As it strives to improve equitable vaccine distribution, the city of Seattle will use a new mapping tool to help it site future mobile and pop-up clinics and, eventually, mass vaccination sites.
The map, developed by the University of Washington, lets the city compare, by ZIP code and census tract, communities’ COVID-19 positivity rates and other potential vulnerability factors.
It uses the Social Vulnerability Index — a federal measure that combines 15 factors such as poverty levels, household size and vehicle access — to try to measure the effects of a disease or disaster on a community.
“This tool is critical to ensure our limited supply goes to communities who have been disproportionately impacted by COVID-19,” Seattle Mayor Jenny Durkan said in a prepared statement. “Those who have been hit hardest by the pandemic should be the first to get vaccinated, and the City of Seattle — working with our partners — can and should lead in the way in equitable access.”
Esther Min, a research consultant with UW’s Department of Environmental and Occupational Health Sciences who worked on the mapping tool, said it should also be used to guide outreach and education campaigns to communities.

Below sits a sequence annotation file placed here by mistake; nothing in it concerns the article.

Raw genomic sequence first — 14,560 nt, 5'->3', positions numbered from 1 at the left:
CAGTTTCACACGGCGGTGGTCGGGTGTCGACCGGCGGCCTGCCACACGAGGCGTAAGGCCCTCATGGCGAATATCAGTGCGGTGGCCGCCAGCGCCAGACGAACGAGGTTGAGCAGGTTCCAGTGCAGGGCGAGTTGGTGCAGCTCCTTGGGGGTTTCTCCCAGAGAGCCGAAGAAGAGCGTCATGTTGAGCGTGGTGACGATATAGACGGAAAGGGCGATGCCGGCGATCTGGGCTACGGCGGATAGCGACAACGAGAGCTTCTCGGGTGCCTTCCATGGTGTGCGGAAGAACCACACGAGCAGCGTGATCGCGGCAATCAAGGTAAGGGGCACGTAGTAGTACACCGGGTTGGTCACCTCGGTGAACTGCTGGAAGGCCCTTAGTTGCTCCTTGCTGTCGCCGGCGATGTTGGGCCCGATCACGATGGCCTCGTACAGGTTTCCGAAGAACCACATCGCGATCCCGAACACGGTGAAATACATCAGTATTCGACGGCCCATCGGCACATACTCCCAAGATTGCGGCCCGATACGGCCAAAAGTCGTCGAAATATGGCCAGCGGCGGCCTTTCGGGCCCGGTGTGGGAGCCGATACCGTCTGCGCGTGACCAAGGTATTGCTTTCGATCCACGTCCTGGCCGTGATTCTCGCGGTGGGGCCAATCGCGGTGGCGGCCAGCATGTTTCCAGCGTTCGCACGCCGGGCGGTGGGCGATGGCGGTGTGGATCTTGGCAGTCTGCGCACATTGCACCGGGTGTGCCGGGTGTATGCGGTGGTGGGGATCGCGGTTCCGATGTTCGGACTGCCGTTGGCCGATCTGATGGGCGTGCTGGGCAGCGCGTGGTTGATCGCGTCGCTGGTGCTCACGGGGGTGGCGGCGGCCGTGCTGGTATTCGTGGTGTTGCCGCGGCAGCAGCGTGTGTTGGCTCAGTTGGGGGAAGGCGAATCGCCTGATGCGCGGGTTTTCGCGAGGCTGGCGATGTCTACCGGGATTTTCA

The various measures paint similar pictures. Seattle communities highest on the Social Vulnerability Index — those in South Seattle along the Rainier Valley and, to a lesser extent, in North Seattle along Highway 99 — also have the highest COVID positivity rates.
“When you look at the City of Seattle or King County, it’s really South Seattle and South King County residents that are hit the hardest, whether you look at the positive rates, whether you look at the social vulnerability,” Min said. “They’re really bearing a lot of burden.”
The mapping tool evolved from past UW work in mapping health disparities around the state. A 2019 mapping project from the same team showed which communities in Washington have the highest exposure to things like lead, diesel fumes and toxic waste.
The city has plans to conduct more such clinics, and to open mass vaccination sites, but all those are dependent on an increased supply of vaccines. The vast majority of vaccines are distributed not by the city itself, but by health care providers and state and county-run sites.
Statewide, fewer Black and Hispanic residents have received vaccines than their share of the population, although those disparities get smaller when accounting for age. In Washington, the vaccine is still mostly available only to those over age 65 and those over age 50 who live in a multi-generational household.